SOMERS ON SERTRALINE rants about..........Shopping!!

AISLE BE BACK!!

(OR, A SAFEWAY TO SHOP)

All right lets not mince words. I hate shopping. I don’t mean dislike or have an aversion to or can’t be doing with, I mean hate, despise, loathe. To me shopping is dead time and I resent the waste of that precious commodity that I could more profitably employ doing other more
important and fulfilling things like writing, wandering lonely as a cloud or even cleaning the cat’s litter tray.
Women on the other hand appear to have a shopping gene, a biological impetus that makes the very act of wandering around a supermarket or a store not simply pleasure to them but an overwhelming experience of sensory pyrotechnics.

Don’t believe me? Right. When I go shopping on my own I sit down beforehand and create a virtual supermarket in my head, the identical twin of the one in which we shop. I walk in through the doors pushing my virtual trolley - I can tell it isn’t a real one because it goes wherever I want it to go - and enter the first aisle. What’s in this aisle? Fruit and veg. So I write down the items of fruit and veg that I want as I come to them in my mind. Next alley? Fresh meat. I write down the steak and the pork and the chicken. I do this for every aisle in this imaginary Sainsbury’s that I go through until I have a shopping list of items in the exact order that I’m going to come across them in the real supermarket.
Who said "anally retentive"?

I then go to the real supermarket and walk up and down the actual aisles collecting the items on my list as I come to them; a process that takes no more than about twenty minutes, because it’s smooth, organised and methodical.
There are, however, two minor problems with this utopian scenario.

Did I say minor?

Firstly I am rarely allowed to go shopping on my own because I cannot be trusted to do the job properly and will inevitably come back minus a good number of those things for which I have been sent. The concept that these items were not available apparently being barred from
the equation. Before I got married I was naively unaware that the act of shopping requires the intellect and dexterity of a neuro-surgeon, however my wife very quickly put me straight on this point. No, with the very few exceptions of when she is ill and completely incapacitated I am expected to accompany her and watch in slack-jawed wonder at displays of her superior skill in the task of dropping items of grocery into a metal basket on wheels. Of course, if that were all there were to it I would simply bite the bullet and follow her around much in the same manner that the other husbands do (after their own wives of course). Sadly this is not the case.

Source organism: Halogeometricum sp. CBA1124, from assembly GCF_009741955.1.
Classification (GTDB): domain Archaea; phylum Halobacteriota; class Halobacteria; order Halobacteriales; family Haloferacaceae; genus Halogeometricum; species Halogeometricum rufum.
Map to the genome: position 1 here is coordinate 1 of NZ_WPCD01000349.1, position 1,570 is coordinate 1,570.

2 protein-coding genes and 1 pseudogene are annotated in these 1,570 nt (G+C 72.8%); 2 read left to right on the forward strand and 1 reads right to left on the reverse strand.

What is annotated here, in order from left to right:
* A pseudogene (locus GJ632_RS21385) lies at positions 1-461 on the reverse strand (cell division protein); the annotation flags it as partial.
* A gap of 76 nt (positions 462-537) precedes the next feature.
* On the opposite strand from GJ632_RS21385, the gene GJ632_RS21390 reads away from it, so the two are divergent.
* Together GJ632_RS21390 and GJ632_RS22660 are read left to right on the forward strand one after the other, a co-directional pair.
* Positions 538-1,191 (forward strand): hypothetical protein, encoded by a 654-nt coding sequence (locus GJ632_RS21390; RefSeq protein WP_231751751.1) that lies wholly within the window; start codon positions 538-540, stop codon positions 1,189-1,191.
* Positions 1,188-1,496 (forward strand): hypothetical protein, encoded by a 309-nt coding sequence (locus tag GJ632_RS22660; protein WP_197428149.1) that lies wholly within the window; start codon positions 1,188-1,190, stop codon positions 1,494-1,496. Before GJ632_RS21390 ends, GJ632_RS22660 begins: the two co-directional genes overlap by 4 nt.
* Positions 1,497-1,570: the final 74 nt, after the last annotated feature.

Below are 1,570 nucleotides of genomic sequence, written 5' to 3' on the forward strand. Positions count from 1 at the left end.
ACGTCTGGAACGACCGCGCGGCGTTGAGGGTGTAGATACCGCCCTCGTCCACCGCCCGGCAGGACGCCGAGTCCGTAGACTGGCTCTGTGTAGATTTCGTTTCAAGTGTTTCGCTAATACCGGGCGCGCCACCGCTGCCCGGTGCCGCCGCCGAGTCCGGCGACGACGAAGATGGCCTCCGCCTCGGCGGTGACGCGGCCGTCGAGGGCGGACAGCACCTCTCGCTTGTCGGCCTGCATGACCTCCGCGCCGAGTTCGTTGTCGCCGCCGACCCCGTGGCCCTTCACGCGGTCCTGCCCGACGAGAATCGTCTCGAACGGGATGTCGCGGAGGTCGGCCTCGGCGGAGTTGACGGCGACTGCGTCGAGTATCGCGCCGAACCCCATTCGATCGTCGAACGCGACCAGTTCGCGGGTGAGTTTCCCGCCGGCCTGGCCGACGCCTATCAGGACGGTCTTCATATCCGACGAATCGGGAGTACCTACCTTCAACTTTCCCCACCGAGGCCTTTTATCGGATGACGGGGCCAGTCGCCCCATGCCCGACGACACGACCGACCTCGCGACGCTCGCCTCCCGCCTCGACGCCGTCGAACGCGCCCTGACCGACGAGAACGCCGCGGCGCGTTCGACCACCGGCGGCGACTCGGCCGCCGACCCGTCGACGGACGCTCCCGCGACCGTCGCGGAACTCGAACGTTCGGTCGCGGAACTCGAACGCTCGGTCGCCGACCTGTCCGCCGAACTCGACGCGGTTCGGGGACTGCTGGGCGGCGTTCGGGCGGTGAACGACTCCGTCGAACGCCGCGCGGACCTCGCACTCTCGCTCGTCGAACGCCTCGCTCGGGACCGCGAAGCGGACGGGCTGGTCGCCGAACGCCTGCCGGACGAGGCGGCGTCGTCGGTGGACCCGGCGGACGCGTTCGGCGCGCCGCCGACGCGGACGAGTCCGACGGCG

My virtual shopping trip consists of reading the list, locating the item and putting it in the trolley.

This is because I do not have the shopping gene. I am not genetically driven to reading the labels on packets and tins and commenting on the calorific value or the fat content. I am not compelled by forces beyond my control to sample sprays of every available fragrance of deodorant before choosing the one that I buy every week. I am not biologically predisposed to squeeze each and every loaf of bread on the shelf in order to determine which is the freshest.
Nor do I experience the irresistible desire to examine items that I have not even the slightest intention of buying: "Hmmm this charcoal is really cheap. If we had a barbecue I’d buy some of this."

As a consequence our joint safaris around Sainsbury’s tend to be around one and a half hours in duration rather than the twenty minutes that my solo efforts take.
If this was the entirety of my problem then I could probably be seen as an unreasonable whinger, as I’m sure that around fifty per-cent of the readers of this piece have already designated me. Sadly this is not the extent of my dissatisfaction. No, to reach the full extent of my hatred you have to factor in 'other people'. A broad term admittedly so let’s try to narrow it down, after all the world is full of other people and not all of them piss me off. The other people that I’m talking about are the empty-headed simpletons whose mission in life is to hang around public places making a complete nuisance of themselves. If you’ve ever been in a supermarket at a busy time you’ll recognise them immediately.

Firstly there are the long lost friends who haven’t seen each other since Queen Victoria’s Golden Jubilee and have so much to catch up on. Having recognised one another these people, usually two husbands and their respective wives, scour the aisles until they find an assistant unloading groceries from a pallet that already blocks half of the aisle’s width. They then stand in the remaining gap and block it completely while they recount what they’ve been doing for every second of every day of every week since the last time they met. I fully expect to one day turn into an aisle and find half of it blocked by a pallet loaded with cartons of washing powder and the other half rendered impassable by four people sitting around a French café table enjoying an intimate candle-lit dinner or watching someone’s holiday slides projected onto a screen draped across three shelves of washing up liquid.


Then there are those people suffering from a particularly virulent form of myopia. There you are, standing a reasonable distance from the shelves, deciding which particular brand and flavour of soup you fancy when along comes Mr. Magoo. Completely oblivious to your presence he promptly interposes himself between you and whatever it was you were considering and proceeds to examine everything on the shelves from a distance of about two microns. As though equipped with some highly sensitive, backward facing radar he then mimics every side step and manoeuvre that you make in an effort to see round him, thereby ensuring that wherever you are he is always between you and whatever it is that you want.